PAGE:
4. 4. Lean PM Methods 1 C h a p t e r X . AGILE PROJECT MANAGEMENT METHODS FOR IT PROJECTS The difference between failure and success is the difference between doing something almost right and doing something right. — Benjamin Franklin Agile project management methodologies used to develop, deploy, or acquire information technology systems have begun to enter the vocabulary of modern organizations. Much in the same way lightweight and agile manufacturing or business management processes have over the past few years. This chapter is about applying Agile methods to an environment that may be more familiar with high ceremony project management methods – methods that might be considered heavy weight in terms of today’s agile vocabulary. High ceremony projects include projects based on formal or semi–formal project management methods, ones like Prince2 [1] , PMI’s PMBOK [2] , or processes based on the Software Engineering Institute’s Capability Maturity Model [3] . These methods are traditionally associated with organizations which operate in software engineering centric business domains. These domains view software activities as an engineering process, rather than a creative process. Organizations that have mature processes usually define their activities in a formal manner, apply these methods with some form of rigor, and monitor the processes and results carefully. These practices have usually been built up over time and come about through past experiences – either good or bad. They usually represent a formal structure of the underlying business process. 1 Projects IN Controlled Environments (PRINCE) is a structured project management method used in the UK. 2 Project Management Body of Knowledge (PMBOK) is an ANSI Standard PMI–99–001–2000 describing the various attributes of a project management method. 3 Capability Maturity Model is a collection of model frameworks for assessing the maturity of a specific practice. Key Practice Areas are used to define the various levels of maturity. CMM now consists of: Software, People, Software Acquisition, Systems Engineering, and Integrated Product Development. This models are supported by a software process assessment standard ISO/IEC 15504.
  5. 5. 2 Agile PM Methods It is common to talk about Agile methods for modern project management processes in the context of a set of lightweight activities used to manage the aspects of software development or acquisition. These are requirements, design, coding, and testing processes based on a minimal set of activities needed to reach the end goal – a working software system. Although some of these agile methods address the management aspects of software projects – people, processes, and technology – they are primarily focused on coding, testing, and software artifact delivery. [4] Applying the concept of agility to the management of software project is a natural step in the evolution of software development. One important question to be asked is how can these minimalist approaches be applied to project management problems? n What project management process simplifications are appropriate in a specific problem domain? n Are all light weight and agile project management processes applicable to all problem domains? These questions and others will be addressed in this chapter. Weight Versus Agility In the information technology project management literature, lightweight is often defined as not heavyweight, which of course is a tautology. As time went on the term lightweight was superceded in the popular press by Agile. Lightweight and Agile are not actually interchangeable words. Lightweight describes the weightiness of the process and its artifacts. The amount of potentially non–value added artifacts produced by a specific process. This weightiness can be attributed to the undesirable consequences of the process – artifacts that don’t provide benefit to the outcome. This weightiness can also be attributed to the mis–application of a specific process. Agility describes the behavior of the participants and their ability to move or adjust. Much like an overweight boat or airplane, the undesirable weight needs to be removed in order to increase the efficiency of the vehicle. This is a standard best practice in many engineering disciplines. One problem with this analogy though is that those who suggest that a specific process of being over weight must first answer the question: 4 Some proponents of these lightweight methods contend delivery of software is the only goal. Although this is an obvious outcome of the programming and integration process, there are many other deliverable artifacts associated with large scale software projects.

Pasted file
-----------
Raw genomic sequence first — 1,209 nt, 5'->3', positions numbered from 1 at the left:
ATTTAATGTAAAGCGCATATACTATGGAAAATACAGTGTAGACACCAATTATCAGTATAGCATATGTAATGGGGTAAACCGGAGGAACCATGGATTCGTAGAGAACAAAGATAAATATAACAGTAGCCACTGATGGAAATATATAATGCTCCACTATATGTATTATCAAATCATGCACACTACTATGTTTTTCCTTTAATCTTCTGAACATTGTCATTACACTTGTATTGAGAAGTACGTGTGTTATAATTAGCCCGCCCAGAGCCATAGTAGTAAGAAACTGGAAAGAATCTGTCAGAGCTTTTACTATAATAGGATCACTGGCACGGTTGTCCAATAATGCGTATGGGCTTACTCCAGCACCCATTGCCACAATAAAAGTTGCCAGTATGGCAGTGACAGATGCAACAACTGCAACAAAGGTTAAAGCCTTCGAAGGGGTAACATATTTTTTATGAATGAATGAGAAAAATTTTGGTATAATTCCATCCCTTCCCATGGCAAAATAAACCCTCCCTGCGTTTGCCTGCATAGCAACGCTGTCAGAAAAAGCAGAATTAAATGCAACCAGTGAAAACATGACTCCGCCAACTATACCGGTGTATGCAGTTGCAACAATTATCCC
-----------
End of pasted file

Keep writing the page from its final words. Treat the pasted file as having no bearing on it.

6. 6. Lean PM Methods 3 … if a project management method were properly applied, in the proper domain, to the proper set of problems, with properly trained participants, would it be considered overweight and produce undesirable consequences? The usual answer is no, of course not. If everyone were doing their job properly in the proper engineering, regulatory, and contractual environment, then the results would be accepted by all the participants – this is the definition of a tautology. So the problem of project management methodology selection is compounded by the behaviors of the method as well as the behaviors of the participants in the method. In addition, the appropriateness of the process for a specific problem domain is also an issue. Some Sobering Facts about IT Projects Numerous reports have analyzed why software projects fail. Here’s a summary of the findings, ranked by importance from high to low, summarized from [Connolly 96], [Royce 98], [Standish 95], and [Defense 94]: Before we get too far along in the discussion of Agile processes, it would be good to recap what the data in Figure 1 means. The majority of the items associated with both the success and failure of projects are related to the management of the software process. This includes stakeholder participation, clear requirements from the stakeholders, stabilizing these requirements, managing the fulfillment of these requirements, tracking these requirements, and verifying that the requirements have been fulfilled in some way. One of the tenants of Agile process is that the requirements will become clear as the project evolves. That changes in these requirements can be absorbed by the development team, since they are continually redacting the resulting anyway. This is the challenge in discussing Agile processes — are these process appropriate for the general population of software development projects and products, or are they suited for specialized environments in which the requirements can be discovered during the development process?